Managing businesses can be done in so many different ways. Apart from deciding your company’s values and mission, setting goals, creating a financial plan, and marketing your business, managing your employees could be the most critical one, for they are the true essence of your company, without which there is no way for you to succeed.

Managing employees can happen smoothly as long as everyone understands and is aligned with the business values, views, and plans. Yet, since the market is growing more rapidly than ever and the competition with other businesses has become even more fierce, a process like change management can be mandatory to help your company continue growing and meet your customers’ needs. This is when the opposition kicks in.

It is often pretty challenging for employees to accept change, let alone align with it. As a consequence, the transition from one system to another might not just be intimidating but also time-consuming and draining for you as well as for your employees.

But do not worry; we have got you covered. In this article, we will look at change management in terms of the process before we dive into why your employees might be resistant to it as well as demonstrate seven key considerations you probably want to think about to manage such resistance better.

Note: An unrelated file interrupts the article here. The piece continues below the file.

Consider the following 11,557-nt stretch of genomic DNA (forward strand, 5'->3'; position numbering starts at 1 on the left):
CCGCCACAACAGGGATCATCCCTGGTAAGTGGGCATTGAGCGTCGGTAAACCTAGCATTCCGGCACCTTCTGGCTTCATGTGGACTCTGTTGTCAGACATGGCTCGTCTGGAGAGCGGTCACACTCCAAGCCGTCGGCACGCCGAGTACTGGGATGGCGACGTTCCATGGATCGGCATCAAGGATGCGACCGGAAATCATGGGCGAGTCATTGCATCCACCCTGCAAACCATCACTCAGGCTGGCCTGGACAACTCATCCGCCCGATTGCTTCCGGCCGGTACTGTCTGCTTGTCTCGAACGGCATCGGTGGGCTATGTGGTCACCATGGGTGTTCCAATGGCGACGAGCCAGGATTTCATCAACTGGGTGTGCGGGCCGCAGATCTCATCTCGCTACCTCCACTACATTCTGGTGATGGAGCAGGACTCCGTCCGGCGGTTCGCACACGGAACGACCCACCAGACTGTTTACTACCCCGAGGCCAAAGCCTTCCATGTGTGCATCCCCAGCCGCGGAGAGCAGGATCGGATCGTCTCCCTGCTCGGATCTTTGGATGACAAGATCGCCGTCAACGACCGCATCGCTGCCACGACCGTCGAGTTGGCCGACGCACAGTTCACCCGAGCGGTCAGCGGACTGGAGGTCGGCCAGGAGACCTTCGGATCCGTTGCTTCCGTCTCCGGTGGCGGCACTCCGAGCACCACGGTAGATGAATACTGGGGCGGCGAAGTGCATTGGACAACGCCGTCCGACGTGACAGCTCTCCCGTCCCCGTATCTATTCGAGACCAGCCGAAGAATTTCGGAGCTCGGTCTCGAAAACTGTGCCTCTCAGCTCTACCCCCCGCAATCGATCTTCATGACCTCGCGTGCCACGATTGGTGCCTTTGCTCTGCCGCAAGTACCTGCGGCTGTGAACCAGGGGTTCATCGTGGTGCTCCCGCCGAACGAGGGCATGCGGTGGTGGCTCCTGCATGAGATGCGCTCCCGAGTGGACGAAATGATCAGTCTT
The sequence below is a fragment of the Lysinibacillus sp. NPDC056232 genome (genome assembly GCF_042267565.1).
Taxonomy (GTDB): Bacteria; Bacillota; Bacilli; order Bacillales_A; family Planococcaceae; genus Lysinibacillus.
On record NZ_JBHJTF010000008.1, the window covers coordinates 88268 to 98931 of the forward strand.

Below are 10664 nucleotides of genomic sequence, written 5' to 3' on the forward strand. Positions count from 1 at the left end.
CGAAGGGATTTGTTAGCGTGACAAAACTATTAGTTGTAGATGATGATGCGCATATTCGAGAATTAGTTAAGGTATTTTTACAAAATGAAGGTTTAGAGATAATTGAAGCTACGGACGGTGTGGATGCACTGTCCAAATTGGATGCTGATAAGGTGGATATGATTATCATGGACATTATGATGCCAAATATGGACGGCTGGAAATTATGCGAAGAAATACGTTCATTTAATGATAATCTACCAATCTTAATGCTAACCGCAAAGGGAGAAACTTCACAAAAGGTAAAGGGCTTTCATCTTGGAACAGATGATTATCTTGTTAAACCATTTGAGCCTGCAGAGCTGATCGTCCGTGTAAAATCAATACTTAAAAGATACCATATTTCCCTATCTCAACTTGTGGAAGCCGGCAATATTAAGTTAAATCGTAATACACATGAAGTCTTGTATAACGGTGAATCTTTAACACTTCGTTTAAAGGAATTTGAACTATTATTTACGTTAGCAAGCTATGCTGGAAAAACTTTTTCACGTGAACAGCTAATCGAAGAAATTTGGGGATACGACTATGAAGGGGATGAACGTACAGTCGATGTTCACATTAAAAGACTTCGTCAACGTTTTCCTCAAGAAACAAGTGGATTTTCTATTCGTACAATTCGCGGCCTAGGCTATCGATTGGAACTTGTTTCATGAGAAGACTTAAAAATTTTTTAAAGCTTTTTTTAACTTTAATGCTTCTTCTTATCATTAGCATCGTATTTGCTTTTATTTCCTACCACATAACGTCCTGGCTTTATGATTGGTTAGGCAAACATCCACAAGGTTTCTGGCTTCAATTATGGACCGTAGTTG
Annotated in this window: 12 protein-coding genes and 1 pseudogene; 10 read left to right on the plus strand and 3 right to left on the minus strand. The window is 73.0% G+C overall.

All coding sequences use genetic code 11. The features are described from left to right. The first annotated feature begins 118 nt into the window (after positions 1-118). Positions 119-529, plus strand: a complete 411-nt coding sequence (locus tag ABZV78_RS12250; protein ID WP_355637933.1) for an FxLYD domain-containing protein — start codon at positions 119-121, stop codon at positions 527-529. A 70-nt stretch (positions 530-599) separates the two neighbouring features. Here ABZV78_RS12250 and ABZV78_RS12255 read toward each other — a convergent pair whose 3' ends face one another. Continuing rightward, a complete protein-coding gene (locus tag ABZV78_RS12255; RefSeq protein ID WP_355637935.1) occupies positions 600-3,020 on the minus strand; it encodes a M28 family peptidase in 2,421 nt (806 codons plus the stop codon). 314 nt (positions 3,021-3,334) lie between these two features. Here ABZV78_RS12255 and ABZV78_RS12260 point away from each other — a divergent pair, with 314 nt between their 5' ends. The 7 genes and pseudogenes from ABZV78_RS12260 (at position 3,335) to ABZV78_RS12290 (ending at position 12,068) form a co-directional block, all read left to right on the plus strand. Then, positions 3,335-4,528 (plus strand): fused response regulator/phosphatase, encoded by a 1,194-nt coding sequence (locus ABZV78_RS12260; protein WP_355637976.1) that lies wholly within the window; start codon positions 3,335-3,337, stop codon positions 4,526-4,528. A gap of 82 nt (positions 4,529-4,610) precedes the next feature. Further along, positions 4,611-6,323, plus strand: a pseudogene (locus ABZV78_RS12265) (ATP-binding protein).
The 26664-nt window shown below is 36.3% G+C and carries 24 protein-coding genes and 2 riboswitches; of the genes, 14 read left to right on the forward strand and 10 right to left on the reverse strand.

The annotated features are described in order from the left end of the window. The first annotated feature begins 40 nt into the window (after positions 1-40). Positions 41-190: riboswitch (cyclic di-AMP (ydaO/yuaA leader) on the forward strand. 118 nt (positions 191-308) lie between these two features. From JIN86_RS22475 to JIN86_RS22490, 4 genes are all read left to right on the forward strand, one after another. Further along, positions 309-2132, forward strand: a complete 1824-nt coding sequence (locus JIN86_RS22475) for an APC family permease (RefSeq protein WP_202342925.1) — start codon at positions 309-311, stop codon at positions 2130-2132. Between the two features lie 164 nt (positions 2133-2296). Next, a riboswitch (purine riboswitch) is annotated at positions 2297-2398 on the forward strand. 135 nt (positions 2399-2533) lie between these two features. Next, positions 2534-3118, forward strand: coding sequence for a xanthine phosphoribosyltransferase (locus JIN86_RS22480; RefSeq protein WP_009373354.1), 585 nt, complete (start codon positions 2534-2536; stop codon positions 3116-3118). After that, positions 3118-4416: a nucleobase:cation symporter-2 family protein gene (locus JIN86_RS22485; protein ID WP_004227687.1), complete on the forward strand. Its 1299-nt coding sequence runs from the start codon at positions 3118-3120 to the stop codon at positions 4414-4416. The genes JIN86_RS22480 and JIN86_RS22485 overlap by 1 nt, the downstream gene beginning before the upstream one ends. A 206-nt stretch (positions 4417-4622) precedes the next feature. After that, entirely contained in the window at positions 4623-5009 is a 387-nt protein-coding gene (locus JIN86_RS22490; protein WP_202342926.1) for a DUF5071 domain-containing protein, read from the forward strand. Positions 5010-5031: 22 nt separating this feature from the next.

So let’s hop into it.

Managing Resistance to Change | Business Management | Change Management Process

What is change management, to begin with?

Simply put, change management refers to the process of assisting your employees in transitioning from the system they are so used to and have worked with for some time to a brand new system that is necessary to help your company improve efficiency and continue to succeed in the future.

So no matter what position your company is in at the moment, you are going to go through some change management at some point, whether you like it or not. In fact, change management has actually become more critical today, with managers and CEOs having to be flexible to change their business strategy in different ways to stay in the competition and satisfy the demands of their customers.

Since resistance to change is quite normal, for this is a merely human reaction, it can come more or less from anyone within the business team. The primary stakeholders, such as employees and customers, are not the only people who complain about and resist the change. Resistance can also come from top-level management, such as senior leadership, CEOs, or even shareholders.

In other words, each of these individuals or groups has the potential to push against your future plans and decision-making. That is why fully understanding the type of change you want to implement and learning about your individuals’ reasons to oppose it are essential to better manage this resistance and make sure the transition process happens as smoothly as possible.

Types of Change Management

Changes within the business can be any of these four types:

  1. Structural changes,
  2. Strategic changes,
  3. People-centric changes, in terms of the people involved,